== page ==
This federal law provided free transportation for Filipino residents of the continental United States who wished to return home but could not afford to do so. The act was backed by both humanitarians concerned about the condition of Filipinos, many of whom were unemployed or destitute during the Great Depression, and anti-Asian exclusionists who wanted Filipinos out of the United States.
As a territory of the United States from the time of the 1898
The first Filipino immigrants to arrive in America, called
Some of the early immigrant Filipinos, called
By 1930, men made up 94 percent of the Filipino immigrant workforce, who hoped to save enough money to return home and buy homes and land. As the
The Filipino Repatriation Act of 1935 followed the
In a bow to the nativist lobby, the Tydings-McDuffie Act also reclassified all Filipinos living in the United States as aliens under immigration law. Filipinos thus no longer were allowed to freely immigrate into the United States. As aliens, Filipinos also were barred from owning land or businesses in the United States. In 1943, however, they were allowed to lease land, much of which had been owned by Japanese Americans before they were sent to internment camps in 1942. The act also imposed a fifty-person-per-year limit on Filipino immigration to the United States. The quota was unrealistically low, and immigration continued at levels much higher than the legal quota.
The Filipino Repatriation Act provided free one-way transportation only for single adults. Such grants were supplemented in some instances by private fund-raising (such as that of the California Emergency Relief Association) that paid passage for Filipino children who had been born in the United States so that they could return with their parents. Both the Tydings-McDuffie and the Filipino Repatriation acts halted reunification of families under U.S. immigration law, forcing many to remain separate for a number of years.
The Filipino Repatriation Act was declared unconstitutional by the U.S. Supreme Court in 1940, after 2,190 Filipinos had been returned to the Philippines. Filipino immigration to the United States continued, with a resurgence in the late 1960’s. The large number of Filipino workers outside the country has even helped to spawn an acronym, OFWs (overseas Filipino workers), and a political movement, Gawad Kalinga, which has provided a sense of community and basic services to millions of expatriate Filipinos worldwide. Many Filipino immigrants have worked with the U.S. military in war zones, from World War II to the Iraq War of 2003, earning broad-based support for their continued immigration to the United States.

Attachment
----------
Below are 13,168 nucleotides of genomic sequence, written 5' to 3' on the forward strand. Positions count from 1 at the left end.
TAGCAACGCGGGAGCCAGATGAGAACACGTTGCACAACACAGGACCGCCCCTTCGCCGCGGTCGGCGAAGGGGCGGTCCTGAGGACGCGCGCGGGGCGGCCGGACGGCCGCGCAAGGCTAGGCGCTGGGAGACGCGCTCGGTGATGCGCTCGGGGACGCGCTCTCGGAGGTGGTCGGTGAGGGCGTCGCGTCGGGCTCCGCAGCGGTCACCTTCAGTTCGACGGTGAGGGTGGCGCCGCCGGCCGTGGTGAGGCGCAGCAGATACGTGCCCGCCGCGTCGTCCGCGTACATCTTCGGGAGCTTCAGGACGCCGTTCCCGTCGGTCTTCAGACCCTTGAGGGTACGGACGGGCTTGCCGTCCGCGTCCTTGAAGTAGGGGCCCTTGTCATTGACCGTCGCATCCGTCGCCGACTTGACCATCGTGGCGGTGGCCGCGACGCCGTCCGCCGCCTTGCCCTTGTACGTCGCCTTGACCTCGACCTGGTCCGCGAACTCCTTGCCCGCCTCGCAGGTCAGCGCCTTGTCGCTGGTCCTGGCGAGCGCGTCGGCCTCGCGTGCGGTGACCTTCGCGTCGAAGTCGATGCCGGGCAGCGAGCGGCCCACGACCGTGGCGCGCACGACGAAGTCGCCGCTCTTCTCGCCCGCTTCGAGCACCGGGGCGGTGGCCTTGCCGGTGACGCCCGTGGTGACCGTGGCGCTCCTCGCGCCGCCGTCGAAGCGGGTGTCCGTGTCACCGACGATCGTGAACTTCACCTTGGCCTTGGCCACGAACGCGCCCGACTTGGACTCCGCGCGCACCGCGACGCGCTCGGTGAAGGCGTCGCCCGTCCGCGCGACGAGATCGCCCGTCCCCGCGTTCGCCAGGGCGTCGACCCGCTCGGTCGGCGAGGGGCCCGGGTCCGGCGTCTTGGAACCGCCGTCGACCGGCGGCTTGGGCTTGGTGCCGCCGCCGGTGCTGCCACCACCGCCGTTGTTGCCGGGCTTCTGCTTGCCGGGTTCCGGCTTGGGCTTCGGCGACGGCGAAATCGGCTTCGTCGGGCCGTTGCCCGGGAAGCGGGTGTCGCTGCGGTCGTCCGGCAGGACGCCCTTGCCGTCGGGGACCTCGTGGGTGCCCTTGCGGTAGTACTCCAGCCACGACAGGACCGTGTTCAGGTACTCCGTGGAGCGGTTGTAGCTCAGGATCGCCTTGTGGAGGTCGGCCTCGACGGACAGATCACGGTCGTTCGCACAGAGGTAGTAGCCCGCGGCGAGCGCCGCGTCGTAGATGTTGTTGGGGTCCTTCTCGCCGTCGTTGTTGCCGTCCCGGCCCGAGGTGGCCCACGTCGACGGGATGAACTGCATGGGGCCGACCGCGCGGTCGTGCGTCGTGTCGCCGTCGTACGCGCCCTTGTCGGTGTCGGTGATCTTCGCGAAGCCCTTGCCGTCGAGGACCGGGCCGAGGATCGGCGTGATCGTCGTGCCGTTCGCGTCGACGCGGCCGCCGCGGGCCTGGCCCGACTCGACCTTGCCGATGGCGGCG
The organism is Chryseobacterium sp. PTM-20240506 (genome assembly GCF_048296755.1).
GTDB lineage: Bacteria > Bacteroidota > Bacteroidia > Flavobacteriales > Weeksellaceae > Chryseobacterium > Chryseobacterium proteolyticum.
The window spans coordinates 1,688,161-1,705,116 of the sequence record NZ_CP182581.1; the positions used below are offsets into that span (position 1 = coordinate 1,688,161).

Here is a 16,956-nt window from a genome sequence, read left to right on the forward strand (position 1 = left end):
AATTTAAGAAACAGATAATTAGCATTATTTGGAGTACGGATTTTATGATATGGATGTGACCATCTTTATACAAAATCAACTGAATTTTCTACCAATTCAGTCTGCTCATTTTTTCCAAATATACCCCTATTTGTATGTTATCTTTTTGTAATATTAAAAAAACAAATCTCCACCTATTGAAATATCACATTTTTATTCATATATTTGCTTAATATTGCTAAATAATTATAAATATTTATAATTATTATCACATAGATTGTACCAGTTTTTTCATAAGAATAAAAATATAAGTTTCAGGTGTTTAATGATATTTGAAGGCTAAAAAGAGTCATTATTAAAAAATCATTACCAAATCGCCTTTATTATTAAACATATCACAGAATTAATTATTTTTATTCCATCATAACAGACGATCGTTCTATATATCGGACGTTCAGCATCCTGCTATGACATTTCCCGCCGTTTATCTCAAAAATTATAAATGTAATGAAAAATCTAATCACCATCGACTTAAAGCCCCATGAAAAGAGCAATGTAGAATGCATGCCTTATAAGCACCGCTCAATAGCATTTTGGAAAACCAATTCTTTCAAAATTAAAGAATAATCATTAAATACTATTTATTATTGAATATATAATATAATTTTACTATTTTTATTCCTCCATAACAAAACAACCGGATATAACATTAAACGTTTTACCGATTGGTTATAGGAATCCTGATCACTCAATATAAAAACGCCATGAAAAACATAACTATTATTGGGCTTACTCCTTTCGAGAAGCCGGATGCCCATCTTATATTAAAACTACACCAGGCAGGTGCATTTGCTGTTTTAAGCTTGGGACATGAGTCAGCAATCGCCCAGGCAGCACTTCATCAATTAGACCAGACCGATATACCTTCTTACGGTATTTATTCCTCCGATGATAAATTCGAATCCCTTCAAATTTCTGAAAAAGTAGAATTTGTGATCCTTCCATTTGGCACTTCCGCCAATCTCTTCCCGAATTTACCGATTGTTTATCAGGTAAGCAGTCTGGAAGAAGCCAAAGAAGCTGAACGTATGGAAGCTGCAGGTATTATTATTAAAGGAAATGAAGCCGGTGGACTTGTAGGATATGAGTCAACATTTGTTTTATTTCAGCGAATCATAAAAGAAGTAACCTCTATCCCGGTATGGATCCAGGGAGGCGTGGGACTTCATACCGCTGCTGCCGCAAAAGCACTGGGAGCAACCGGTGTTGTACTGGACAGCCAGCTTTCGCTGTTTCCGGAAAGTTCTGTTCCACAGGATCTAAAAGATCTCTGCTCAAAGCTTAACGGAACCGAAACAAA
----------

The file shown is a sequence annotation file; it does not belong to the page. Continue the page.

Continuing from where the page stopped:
Lawsin, Emily Porcincula. “Pensionados, Paisanos, and Pinoys: An Analysis of the Filipino Student Bulletin, 1922-1939.” Filipino American National Historical Society Journal 4 (1996). History of early Filipino university-student communities in the United States. Martinez, Eric V. “The Anti-Filipino Watsonville Race Riots: 1930.” Filipino American National Historical Journal 4 (1996). Labor-organizing tensions and cultural differences led to riots that provoked some of the nativist sentiment that was reflected in the Filipino Repatriation Act of 1935. “Philippine Flop.” Time, October 3, 1938. Reporting on the Filipino Repatriation Act of 1935 indicating that 1,900 Filipinos had returned to the Philippines in three years. Stern, Jennifer. The Filipino Americans. New York: Chelsea House, 1989. Wide-ranging history of Filipinos in the United States, including provisions affecting immigration.
History of immigration after 1891
Japanese American internment
Luce-Celler Bill of 1946